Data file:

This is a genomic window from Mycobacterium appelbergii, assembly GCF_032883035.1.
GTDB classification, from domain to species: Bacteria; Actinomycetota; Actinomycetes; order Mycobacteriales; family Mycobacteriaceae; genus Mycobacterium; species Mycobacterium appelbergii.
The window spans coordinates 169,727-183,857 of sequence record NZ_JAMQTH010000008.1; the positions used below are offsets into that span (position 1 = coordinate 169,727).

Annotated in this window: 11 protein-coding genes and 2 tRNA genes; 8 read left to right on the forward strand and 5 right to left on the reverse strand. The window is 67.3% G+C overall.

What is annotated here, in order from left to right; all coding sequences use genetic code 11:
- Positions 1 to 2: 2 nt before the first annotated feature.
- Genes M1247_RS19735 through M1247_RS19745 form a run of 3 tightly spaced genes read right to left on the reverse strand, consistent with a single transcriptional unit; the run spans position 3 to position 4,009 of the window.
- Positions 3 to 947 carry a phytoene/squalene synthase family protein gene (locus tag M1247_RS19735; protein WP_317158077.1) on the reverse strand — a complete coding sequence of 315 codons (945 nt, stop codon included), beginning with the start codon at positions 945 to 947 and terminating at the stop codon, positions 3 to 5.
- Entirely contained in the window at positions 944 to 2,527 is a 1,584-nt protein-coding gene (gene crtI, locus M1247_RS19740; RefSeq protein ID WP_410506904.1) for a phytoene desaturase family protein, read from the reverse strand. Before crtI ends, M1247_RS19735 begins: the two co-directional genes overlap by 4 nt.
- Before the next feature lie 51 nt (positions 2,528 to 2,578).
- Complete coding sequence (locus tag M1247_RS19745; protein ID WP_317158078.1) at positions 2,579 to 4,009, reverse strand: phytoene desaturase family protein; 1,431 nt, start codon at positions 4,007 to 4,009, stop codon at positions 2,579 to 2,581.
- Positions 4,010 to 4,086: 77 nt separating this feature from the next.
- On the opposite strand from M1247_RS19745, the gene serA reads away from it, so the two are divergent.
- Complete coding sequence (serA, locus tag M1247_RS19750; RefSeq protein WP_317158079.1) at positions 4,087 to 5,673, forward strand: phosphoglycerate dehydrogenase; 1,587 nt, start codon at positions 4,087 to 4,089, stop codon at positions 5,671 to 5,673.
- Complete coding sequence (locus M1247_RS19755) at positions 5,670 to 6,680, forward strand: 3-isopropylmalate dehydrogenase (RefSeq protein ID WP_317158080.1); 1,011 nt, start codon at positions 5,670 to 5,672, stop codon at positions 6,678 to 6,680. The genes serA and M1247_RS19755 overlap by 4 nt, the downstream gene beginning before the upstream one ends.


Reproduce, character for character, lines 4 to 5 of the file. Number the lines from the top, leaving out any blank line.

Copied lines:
Annotated in this window: 11 protein-coding genes and 2 tRNA genes; 8 read left to right on the forward strand and 5 right to left on the reverse strand. The window is 67.3% G+C overall.

What is annotated here, in order from left to right; all coding sequences use genetic code 11: